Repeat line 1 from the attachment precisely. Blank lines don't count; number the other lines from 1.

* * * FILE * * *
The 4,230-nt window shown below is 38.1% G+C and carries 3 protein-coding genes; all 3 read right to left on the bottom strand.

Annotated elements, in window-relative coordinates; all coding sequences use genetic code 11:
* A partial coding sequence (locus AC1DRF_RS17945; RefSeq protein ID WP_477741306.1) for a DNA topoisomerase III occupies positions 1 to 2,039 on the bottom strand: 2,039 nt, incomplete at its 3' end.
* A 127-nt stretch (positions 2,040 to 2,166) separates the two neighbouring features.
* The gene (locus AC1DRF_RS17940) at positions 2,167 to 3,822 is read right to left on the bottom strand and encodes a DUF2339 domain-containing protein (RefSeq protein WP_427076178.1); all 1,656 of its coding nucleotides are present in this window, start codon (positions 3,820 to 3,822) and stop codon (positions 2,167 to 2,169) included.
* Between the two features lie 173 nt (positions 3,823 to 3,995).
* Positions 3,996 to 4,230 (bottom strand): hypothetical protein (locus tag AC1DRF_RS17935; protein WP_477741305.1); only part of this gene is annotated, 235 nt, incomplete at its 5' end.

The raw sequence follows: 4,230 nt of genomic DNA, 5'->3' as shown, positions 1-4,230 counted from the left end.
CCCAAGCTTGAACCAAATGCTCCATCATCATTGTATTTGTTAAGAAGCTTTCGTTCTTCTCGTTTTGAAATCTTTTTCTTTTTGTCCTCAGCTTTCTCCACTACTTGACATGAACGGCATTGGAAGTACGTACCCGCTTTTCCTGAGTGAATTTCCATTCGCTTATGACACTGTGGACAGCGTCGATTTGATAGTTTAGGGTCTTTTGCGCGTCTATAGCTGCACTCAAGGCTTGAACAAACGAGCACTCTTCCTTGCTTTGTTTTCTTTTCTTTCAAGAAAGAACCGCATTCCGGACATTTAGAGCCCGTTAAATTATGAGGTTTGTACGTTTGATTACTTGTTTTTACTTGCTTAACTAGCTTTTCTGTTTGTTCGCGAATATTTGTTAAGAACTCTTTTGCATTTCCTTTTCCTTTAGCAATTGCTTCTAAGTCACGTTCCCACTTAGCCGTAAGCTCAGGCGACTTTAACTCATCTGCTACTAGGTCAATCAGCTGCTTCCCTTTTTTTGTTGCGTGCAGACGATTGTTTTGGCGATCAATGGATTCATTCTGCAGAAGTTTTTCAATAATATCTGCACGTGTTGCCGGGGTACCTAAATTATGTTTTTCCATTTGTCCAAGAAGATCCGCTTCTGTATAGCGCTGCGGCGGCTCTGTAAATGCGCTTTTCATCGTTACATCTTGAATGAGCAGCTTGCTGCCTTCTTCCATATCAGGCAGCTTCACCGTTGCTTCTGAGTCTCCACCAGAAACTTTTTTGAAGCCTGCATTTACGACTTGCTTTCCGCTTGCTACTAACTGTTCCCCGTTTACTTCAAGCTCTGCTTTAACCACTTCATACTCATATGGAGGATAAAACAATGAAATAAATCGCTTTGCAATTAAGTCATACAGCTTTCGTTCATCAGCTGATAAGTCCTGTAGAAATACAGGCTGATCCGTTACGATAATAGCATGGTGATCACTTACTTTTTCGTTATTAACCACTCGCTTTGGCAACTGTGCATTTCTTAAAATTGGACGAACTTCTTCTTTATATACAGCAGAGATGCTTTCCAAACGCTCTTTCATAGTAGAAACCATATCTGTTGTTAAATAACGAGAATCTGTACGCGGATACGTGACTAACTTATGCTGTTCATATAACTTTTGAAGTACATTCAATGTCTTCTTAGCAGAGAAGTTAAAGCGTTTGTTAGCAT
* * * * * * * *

The 4,230-nt window shown below is 38.1% G+C and carries 3 protein-coding genes; all 3 read right to left on the bottom strand.